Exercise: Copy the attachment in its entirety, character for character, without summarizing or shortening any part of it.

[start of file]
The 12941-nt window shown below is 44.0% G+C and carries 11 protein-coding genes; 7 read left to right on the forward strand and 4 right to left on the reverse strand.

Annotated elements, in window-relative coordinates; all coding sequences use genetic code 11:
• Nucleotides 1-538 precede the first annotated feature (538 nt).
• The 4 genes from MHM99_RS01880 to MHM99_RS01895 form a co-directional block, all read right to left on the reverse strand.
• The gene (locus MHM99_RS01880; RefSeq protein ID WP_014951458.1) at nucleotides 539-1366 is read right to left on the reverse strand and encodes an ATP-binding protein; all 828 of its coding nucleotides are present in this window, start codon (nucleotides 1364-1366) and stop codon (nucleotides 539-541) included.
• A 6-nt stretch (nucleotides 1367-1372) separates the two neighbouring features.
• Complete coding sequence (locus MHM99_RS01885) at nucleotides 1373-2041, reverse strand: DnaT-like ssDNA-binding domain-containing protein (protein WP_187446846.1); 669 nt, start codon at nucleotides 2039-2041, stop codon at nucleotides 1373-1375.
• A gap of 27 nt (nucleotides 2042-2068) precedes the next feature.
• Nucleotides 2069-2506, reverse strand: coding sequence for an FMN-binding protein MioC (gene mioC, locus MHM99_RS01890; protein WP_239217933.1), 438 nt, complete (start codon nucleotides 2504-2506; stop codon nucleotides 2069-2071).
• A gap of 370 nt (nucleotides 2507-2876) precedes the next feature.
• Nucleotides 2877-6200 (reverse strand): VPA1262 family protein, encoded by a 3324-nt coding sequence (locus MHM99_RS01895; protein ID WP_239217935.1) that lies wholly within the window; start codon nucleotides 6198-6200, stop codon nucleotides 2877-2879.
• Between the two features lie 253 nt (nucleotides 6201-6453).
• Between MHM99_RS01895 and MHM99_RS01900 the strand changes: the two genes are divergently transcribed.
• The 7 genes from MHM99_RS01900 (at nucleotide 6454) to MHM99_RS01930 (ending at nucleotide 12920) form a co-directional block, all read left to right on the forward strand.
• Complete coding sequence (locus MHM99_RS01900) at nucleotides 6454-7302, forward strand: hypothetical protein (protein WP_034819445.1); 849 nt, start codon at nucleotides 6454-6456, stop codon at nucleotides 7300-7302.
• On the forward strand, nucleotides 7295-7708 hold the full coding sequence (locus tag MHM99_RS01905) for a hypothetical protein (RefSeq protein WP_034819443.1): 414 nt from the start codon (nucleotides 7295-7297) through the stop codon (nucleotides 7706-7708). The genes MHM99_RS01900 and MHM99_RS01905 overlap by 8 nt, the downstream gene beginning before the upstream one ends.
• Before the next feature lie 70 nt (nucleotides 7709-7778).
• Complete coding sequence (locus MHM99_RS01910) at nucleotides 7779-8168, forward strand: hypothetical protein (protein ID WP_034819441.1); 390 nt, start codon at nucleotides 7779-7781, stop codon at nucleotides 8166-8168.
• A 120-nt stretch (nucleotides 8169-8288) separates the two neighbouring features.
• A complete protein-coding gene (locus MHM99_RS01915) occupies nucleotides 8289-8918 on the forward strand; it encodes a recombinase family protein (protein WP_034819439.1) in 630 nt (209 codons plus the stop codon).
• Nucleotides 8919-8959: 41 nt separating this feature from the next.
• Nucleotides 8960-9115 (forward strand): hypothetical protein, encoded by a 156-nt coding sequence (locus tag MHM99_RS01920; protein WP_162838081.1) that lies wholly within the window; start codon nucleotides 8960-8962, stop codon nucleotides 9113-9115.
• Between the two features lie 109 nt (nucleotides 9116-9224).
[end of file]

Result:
The 12941-nt window shown below is 44.0% G+C and carries 11 protein-coding genes; 7 read left to right on the forward strand and 4 right to left on the reverse strand.

Annotated elements, in window-relative coordinates; all coding sequences use genetic code 11:
• Nucleotides 1-538 precede the first annotated feature (538 nt).
• The 4 genes from MHM99_RS01880 to MHM99_RS01895 form a co-directional block, all read right to left on the reverse strand.
• The gene (locus MHM99_RS01880; RefSeq protein ID WP_014951458.1) at nucleotides 539-1366 is read right to left on the reverse strand and encodes an ATP-binding protein; all 828 of its coding nucleotides are present in this window, start codon (nucleotides 1364-1366) and stop codon (nucleotides 539-541) included.
• A 6-nt stretch (nucleotides 1367-1372) separates the two neighbouring features.
• Complete coding sequence (locus MHM99_RS01885) at nucleotides 1373-2041, reverse strand: DnaT-like ssDNA-binding domain-containing protein (protein WP_187446846.1); 669 nt, start codon at nucleotides 2039-2041, stop codon at nucleotides 1373-1375.
• A gap of 27 nt (nucleotides 2042-2068) precedes the next feature.
• Nucleotides 2069-2506, reverse strand: coding sequence for an FMN-binding protein MioC (gene mioC, locus MHM99_RS01890; protein WP_239217933.1), 438 nt, complete (start codon nucleotides 2504-2506; stop codon nucleotides 2069-2071).
• A gap of 370 nt (nucleotides 2507-2876) precedes the next feature.
• Nucleotides 2877-6200 (reverse strand): VPA1262 family protein, encoded by a 3324-nt coding sequence (locus MHM99_RS01895; protein ID WP_239217935.1) that lies wholly within the window; start codon nucleotides 6198-6200, stop codon nucleotides 2877-2879.
• Between the two features lie 253 nt (nucleotides 6201-6453).
• Between MHM99_RS01895 and MHM99_RS01900 the strand changes: the two genes are divergently transcribed.
• The 7 genes from MHM99_RS01900 (at nucleotide 6454) to MHM99_RS01930 (ending at nucleotide 12920) form a co-directional block, all read left to right on the forward strand.
• Complete coding sequence (locus MHM99_RS01900) at nucleotides 6454-7302, forward strand: hypothetical protein (protein WP_034819445.1); 849 nt, start codon at nucleotides 6454-6456, stop codon at nucleotides 7300-7302.
• On the forward strand, nucleotides 7295-7708 hold the full coding sequence (locus tag MHM99_RS01905) for a hypothetical protein (RefSeq protein WP_034819443.1): 414 nt from the start codon (nucleotides 7295-7297) through the stop codon (nucleotides 7706-7708). The genes MHM99_RS01900 and MHM99_RS01905 overlap by 8 nt, the downstream gene beginning before the upstream one ends.
• Before the next feature lie 70 nt (nucleotides 7709-7778).
• Complete coding sequence (locus MHM99_RS01910) at nucleotides 7779-8168, forward strand: hypothetical protein (protein ID WP_034819441.1); 390 nt, start codon at nucleotides 7779-7781, stop codon at nucleotides 8166-8168.
• A 120-nt stretch (nucleotides 8169-8288) separates the two neighbouring features.
• A complete protein-coding gene (locus MHM99_RS01915) occupies nucleotides 8289-8918 on the forward strand; it encodes a recombinase family protein (protein WP_034819439.1) in 630 nt (209 codons plus the stop codon).
• Nucleotides 8919-8959: 41 nt separating this feature from the next.
• Nucleotides 8960-9115 (forward strand): hypothetical protein, encoded by a 156-nt coding sequence (locus tag MHM99_RS01920; protein WP_162838081.1) that lies wholly within the window; start codon nucleotides 8960-8962, stop codon nucleotides 9113-9115.
• Between the two features lie 109 nt (nucleotides 9116-9224).